Planting fruit in winter

Brigitta Blueberry Plant

If you have decided to grow some fruit this winter, then have a read of some of our top tips before you start planting so that you get the most out of your new plants.

  1. If your plants arrive bare-rooted you must soak the roots well before planting. Letting them dehydrate will be disastrous. Try to soak them in a bucket of water for a couple of hours. The same is true of potted plants – make sure they are watered before planting them as they will be dry from the journey.
  2. If the ground is frozen hard when your plants arrive, pop them temporarily into a pot of compost (or leave them in their existing pots if they arrive potted) until the soil is softer.
  3. Don’t try to plant out when the soil is waterlogged. A little moisture is ok, but if it has been pouring with rain, then wait until it’s dried out a little.
  4. Get the location right because once they’re planted it’s best to leave them there. Think about how much sunshine they will get, whether or not the location is inclined to get waterlogged or frosty or if it’s in a windy spot (not ideal!)
  5. When you’re ready to plant, dig a square hole rather than a round one…this is better for the plant’s root system.
  6. Add compost before planting, and dig it in a little so that there’s not a big sudden change between compost and earth. Again, this will help the roots.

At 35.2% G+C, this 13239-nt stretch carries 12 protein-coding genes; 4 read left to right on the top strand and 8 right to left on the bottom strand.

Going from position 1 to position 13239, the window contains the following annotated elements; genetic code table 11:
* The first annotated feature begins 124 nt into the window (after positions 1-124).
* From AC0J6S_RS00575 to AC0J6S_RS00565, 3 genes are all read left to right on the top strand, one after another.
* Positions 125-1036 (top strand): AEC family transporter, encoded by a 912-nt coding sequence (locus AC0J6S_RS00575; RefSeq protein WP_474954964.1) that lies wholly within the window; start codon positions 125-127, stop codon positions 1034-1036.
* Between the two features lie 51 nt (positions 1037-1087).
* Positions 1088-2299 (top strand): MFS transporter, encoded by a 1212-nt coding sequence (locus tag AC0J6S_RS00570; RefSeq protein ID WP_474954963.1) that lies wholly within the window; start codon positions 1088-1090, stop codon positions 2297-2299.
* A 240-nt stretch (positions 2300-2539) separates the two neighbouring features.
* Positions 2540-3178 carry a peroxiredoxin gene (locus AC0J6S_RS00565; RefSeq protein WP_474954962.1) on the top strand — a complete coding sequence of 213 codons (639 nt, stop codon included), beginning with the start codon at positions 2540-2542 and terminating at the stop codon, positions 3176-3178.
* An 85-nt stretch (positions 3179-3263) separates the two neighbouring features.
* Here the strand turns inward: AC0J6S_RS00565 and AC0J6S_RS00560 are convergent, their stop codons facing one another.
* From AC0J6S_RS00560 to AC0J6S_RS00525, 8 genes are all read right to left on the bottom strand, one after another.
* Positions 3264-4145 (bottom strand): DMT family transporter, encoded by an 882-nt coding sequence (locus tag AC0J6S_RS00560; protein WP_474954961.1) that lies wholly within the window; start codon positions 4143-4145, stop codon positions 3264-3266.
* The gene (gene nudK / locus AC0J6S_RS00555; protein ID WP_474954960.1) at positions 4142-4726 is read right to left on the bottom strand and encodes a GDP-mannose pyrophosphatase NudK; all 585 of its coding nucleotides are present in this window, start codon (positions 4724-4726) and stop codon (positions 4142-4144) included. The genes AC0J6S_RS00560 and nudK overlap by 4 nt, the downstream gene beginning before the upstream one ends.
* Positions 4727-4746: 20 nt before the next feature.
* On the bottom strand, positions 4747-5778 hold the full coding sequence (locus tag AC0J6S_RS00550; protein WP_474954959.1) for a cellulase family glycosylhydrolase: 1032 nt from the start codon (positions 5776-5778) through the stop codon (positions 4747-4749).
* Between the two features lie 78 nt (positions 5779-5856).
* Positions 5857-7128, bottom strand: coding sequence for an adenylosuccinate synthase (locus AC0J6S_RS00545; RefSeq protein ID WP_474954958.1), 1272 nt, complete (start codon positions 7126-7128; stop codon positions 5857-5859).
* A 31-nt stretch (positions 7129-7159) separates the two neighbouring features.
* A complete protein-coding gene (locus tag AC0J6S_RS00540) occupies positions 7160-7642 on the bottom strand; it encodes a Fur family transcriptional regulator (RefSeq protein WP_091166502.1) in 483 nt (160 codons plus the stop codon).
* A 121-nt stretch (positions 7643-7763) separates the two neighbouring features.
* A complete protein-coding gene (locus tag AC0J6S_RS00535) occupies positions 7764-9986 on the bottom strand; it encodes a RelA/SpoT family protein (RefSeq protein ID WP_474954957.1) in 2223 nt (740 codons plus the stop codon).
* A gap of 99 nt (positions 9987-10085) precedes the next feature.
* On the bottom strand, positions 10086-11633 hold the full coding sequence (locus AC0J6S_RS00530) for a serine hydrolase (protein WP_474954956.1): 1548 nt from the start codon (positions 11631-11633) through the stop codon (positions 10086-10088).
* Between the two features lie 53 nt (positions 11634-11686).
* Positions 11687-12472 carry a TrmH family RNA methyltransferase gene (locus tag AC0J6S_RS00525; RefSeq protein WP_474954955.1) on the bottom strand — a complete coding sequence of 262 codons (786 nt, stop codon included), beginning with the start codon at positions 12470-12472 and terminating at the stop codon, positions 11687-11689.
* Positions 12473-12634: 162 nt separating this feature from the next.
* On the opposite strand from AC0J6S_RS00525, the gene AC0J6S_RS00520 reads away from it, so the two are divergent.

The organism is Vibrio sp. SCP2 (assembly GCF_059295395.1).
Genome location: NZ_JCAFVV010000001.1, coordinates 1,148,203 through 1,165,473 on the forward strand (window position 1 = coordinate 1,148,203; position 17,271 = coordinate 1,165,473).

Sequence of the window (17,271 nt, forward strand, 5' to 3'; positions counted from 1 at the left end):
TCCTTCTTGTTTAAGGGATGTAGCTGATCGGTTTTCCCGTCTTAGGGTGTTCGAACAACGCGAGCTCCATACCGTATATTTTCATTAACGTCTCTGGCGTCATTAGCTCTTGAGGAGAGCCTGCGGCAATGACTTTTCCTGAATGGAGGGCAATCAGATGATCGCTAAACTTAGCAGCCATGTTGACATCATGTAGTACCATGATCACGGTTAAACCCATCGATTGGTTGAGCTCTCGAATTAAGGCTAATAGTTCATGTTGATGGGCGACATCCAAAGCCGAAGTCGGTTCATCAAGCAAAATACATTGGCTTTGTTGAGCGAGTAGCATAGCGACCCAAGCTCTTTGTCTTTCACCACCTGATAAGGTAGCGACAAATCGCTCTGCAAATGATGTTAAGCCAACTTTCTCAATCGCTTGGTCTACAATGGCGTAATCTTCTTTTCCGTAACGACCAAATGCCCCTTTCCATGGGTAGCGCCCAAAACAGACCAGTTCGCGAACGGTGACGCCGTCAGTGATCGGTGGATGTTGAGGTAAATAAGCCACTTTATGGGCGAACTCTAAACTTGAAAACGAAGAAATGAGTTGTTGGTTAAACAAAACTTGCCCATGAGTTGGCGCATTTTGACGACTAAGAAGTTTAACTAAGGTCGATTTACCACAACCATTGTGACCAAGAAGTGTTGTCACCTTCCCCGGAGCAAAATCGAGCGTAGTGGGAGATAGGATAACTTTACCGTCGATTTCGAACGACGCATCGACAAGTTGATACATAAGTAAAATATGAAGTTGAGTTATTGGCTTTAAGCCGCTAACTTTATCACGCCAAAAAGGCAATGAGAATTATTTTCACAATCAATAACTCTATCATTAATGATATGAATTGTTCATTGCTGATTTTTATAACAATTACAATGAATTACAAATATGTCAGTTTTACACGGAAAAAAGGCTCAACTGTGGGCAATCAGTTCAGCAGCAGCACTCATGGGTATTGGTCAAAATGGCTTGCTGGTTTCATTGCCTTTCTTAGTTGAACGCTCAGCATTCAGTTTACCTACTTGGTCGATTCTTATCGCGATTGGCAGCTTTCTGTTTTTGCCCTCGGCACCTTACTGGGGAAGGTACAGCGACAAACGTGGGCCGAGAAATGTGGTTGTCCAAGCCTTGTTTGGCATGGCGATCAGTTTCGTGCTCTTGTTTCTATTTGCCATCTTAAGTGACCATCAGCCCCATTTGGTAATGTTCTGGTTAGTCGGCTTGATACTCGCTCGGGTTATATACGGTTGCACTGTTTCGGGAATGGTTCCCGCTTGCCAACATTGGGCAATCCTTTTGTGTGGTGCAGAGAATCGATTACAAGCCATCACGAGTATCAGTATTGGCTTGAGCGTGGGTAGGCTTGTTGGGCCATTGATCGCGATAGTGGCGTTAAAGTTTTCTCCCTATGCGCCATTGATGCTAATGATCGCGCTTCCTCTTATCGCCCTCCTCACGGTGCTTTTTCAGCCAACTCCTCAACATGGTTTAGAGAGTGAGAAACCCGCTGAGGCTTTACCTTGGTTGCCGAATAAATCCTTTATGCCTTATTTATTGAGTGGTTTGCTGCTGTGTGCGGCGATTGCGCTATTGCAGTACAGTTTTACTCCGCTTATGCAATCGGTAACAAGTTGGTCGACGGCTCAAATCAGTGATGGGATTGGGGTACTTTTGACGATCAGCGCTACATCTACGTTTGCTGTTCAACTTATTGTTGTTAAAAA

7. Mulch! This has got to be the best thing you can do for your fruit plants. A nice thick mulch of compost or leaf mould will really help to protect them, keeping the soil more consistently moist and warm.
  8. Make sure the hole you dig (or pot you choose) is big enough to hold all the roots without you needing to twist, wind or squash the roots.
  9. Depth is important – make sure rhubarb crowns and strawberry runners go in with the top of the crown nice and level with the soil surface. Potted berries and currants should be planted so that they are a tiny bit deeper (1-2cm) than they were in their pots.
  10. Soil is important – cranberries and blueberries like acidic soil or ericaceous compost.
  11. Check the growing guide for spacings as they will need room to grow, for both their roots and foliage.